Even before his illness Carolan had shown talent for poetry and may have been taught, even before his illness, by a harper Named MacDermott Roe (possibly Ruari Dall who lived with the MacDermott Roes). He studied for three years at the end of which Mrs. MacDermott Roe gave him a harp, a horse and some money to begin his career as an itinerant harper. For forty-five years Carolan would travel throughout Ireland composing tunes (planxties) for his patrons.

His first patron, George Reynolds, of County Leitrim, suggested he try composing (and) with this encouragement he composed Sheebeg and Sheemore. Thereafter he composed tunes for his patrons, usually composing tunes on his journeys. He travelled widely throughout Ireland, (but) in 1738, feeling ill, he returned to the home of Mrs. MacDermott Roe. After several days he called for a drink and repeated these lines to his first patron :

'Mary Fitzgerald, dear heart,

Love of my breast and my friend,

Alas that I am parting from you,

O lady who succored me at every stage.'

His final composition was to the butler, Flinn, who brought him his last drink (and his) funeral was widely attended ; in fitting tribute to the man, the wake lasted four days...' (From here.)


'Jim 'Just call me the Shamrock Pimpernel' McCann is wanted all over the world for a variety of crimes, and is regarded as a colourful figure in the underworld. The reformed cannabis smuggler Howard Marks wrote in his autobiography that McCann mixed with unsuspecting IRA men and Hollywood actors like James Coburn during his heyday in the 1980s.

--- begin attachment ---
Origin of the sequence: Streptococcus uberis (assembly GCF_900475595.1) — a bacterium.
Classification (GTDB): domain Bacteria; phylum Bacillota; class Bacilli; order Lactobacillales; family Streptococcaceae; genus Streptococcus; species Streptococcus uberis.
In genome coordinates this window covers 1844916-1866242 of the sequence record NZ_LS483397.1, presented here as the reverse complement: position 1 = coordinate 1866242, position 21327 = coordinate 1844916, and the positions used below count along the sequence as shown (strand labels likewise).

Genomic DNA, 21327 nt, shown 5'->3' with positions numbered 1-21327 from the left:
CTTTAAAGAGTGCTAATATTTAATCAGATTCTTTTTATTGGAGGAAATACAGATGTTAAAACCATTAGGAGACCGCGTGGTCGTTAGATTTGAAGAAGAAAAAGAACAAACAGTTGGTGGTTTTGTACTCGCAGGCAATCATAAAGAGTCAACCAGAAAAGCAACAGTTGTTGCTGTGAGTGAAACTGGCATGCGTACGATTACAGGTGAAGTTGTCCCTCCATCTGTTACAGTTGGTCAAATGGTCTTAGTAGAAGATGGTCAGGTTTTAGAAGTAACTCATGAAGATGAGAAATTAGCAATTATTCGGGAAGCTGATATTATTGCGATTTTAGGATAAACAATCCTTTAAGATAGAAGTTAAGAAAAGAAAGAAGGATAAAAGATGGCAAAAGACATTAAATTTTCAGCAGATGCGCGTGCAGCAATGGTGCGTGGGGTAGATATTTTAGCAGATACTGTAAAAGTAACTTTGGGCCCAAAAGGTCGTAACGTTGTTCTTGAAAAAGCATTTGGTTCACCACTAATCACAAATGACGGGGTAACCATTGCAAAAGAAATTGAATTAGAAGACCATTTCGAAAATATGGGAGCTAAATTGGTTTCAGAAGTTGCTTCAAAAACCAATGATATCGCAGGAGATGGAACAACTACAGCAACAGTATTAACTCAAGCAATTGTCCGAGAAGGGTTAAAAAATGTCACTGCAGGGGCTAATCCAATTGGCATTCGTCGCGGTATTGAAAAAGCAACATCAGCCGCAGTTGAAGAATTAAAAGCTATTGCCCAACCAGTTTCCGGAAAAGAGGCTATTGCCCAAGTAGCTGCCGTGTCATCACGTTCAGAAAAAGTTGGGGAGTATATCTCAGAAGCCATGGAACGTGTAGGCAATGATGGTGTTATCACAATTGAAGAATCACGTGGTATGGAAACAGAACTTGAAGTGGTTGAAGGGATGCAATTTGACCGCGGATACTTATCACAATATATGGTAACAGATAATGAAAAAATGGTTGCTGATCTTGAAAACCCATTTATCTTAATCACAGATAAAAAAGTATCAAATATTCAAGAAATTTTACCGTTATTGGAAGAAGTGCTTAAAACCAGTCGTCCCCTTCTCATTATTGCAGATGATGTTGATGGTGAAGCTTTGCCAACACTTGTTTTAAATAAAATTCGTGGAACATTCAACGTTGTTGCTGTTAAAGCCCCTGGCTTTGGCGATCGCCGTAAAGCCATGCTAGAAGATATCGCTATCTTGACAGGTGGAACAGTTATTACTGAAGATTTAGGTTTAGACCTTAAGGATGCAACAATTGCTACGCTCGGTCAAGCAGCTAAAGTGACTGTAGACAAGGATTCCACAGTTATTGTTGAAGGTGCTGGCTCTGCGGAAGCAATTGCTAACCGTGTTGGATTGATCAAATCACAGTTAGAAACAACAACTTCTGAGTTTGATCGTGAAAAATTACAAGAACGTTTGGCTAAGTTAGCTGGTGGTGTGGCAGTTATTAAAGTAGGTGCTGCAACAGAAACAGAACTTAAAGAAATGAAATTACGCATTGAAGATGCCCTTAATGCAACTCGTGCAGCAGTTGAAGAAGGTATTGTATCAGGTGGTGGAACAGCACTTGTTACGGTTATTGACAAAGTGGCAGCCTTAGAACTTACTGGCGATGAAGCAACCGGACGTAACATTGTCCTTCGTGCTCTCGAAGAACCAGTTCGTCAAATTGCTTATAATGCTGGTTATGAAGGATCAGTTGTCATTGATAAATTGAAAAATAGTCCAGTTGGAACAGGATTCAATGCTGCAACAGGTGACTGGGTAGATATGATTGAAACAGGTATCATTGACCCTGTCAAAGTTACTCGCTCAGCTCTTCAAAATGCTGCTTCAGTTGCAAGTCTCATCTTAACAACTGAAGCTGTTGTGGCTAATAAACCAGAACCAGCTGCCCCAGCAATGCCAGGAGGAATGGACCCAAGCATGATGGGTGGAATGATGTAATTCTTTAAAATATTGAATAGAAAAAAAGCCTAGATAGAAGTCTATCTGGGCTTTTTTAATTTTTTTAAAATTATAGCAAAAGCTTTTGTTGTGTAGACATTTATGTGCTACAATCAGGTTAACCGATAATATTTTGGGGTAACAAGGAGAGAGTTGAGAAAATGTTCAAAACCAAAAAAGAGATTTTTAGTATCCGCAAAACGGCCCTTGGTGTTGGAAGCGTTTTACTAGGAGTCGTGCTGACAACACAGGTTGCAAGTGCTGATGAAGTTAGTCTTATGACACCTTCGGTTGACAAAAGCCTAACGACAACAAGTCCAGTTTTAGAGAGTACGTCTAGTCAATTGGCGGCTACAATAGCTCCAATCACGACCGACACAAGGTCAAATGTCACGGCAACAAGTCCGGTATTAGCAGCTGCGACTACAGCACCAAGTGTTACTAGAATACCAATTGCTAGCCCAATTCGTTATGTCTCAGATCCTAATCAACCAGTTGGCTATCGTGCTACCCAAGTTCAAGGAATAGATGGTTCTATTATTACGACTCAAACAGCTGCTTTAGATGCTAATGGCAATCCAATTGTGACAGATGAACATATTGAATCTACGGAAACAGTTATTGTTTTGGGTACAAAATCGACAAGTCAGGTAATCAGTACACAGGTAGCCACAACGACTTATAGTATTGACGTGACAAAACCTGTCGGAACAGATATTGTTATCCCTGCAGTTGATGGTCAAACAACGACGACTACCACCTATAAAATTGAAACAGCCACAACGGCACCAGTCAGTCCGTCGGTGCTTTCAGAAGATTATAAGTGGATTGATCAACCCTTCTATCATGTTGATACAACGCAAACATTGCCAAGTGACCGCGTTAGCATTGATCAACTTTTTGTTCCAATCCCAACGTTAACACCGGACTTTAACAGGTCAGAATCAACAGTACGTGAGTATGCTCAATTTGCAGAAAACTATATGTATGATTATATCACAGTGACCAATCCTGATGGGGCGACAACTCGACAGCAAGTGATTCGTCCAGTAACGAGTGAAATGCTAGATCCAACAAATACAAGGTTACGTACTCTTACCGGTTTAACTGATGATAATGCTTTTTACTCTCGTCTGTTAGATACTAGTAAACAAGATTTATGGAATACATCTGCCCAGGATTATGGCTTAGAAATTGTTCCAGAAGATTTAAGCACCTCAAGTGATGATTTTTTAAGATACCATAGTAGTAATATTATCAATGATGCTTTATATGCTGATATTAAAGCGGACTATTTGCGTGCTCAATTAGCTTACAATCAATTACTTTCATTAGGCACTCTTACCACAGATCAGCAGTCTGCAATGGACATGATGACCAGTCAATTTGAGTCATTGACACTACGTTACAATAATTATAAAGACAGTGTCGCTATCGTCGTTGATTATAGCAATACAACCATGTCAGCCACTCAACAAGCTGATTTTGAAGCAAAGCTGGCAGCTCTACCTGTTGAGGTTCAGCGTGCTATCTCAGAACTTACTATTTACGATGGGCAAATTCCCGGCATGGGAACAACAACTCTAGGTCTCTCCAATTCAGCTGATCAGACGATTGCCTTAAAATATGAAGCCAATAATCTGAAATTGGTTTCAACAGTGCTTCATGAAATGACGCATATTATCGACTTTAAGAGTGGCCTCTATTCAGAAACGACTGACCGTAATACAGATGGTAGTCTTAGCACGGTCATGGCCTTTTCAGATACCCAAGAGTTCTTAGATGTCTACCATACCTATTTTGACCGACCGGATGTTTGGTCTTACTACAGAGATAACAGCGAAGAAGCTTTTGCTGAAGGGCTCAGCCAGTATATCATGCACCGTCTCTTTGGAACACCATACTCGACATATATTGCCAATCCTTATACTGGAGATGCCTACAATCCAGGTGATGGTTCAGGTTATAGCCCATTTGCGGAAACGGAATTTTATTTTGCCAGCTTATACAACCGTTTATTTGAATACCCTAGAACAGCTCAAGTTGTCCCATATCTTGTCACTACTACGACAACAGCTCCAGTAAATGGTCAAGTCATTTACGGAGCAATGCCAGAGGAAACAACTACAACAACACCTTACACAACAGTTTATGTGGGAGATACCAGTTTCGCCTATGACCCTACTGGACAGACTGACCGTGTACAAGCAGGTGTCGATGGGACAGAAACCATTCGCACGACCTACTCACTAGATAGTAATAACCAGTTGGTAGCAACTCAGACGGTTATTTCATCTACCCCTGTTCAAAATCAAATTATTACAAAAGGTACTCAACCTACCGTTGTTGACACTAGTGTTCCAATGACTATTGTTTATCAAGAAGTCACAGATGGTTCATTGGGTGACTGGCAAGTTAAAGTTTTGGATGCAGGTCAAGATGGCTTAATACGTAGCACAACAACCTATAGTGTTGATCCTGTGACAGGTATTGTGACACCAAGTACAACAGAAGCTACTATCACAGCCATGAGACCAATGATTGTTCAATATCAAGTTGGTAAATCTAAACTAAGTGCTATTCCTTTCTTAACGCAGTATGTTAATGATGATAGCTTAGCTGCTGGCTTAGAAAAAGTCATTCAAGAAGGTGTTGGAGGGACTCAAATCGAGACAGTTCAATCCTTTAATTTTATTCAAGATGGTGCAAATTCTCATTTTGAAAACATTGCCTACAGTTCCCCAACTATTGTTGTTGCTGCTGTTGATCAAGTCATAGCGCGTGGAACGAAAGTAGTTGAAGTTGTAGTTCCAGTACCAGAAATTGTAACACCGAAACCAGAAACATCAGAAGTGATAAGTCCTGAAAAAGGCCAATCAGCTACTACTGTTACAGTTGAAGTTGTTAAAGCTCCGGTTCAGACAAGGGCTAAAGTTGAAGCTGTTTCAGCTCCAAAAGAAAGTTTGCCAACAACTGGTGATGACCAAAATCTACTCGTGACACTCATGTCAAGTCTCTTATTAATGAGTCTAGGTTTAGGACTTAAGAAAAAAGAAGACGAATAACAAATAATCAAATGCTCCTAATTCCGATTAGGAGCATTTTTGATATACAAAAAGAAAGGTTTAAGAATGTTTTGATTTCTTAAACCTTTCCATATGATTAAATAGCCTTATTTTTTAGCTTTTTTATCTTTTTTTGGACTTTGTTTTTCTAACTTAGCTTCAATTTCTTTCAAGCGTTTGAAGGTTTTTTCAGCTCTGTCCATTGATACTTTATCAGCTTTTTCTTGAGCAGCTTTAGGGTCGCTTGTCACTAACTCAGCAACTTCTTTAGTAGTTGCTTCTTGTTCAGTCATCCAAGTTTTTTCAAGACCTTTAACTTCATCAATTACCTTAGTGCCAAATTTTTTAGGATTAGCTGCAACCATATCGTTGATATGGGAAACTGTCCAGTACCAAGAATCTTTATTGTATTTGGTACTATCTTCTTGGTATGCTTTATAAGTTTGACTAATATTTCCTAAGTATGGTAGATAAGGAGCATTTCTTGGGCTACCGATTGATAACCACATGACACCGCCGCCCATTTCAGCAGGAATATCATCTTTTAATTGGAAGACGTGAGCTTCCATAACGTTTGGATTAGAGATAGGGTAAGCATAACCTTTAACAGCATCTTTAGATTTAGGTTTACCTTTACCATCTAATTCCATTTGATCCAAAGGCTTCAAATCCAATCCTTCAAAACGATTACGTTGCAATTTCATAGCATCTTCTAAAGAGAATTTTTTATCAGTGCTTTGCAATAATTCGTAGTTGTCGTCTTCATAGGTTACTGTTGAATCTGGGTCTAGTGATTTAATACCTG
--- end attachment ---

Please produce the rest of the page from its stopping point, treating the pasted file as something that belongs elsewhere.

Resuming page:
McCann, originally from Belfast, in 1971 became the first man in decades to escape from Crumlin Road jail, where he was on remand for petrol-bombing Queen's University. In the intervening period he linked up with international cannabis dealer Marks, while still trading on his reputation as a revolutionary. In 1977 he was arrested in France for extradition to Germany for allegedly bombing a British Army base in Moenchengladbach.

A subsequent case failed, thanks largely to protests by French political radicals. Next he turned up in Naas, when Gardai caught him with nearly £100,000 worth of cannabis. When arrested, he would only say: "My name is Mr Nobody. My address is The World."

McCann was later freed by the Garda on a technicality. He was last seen in Argentina...' (From here.)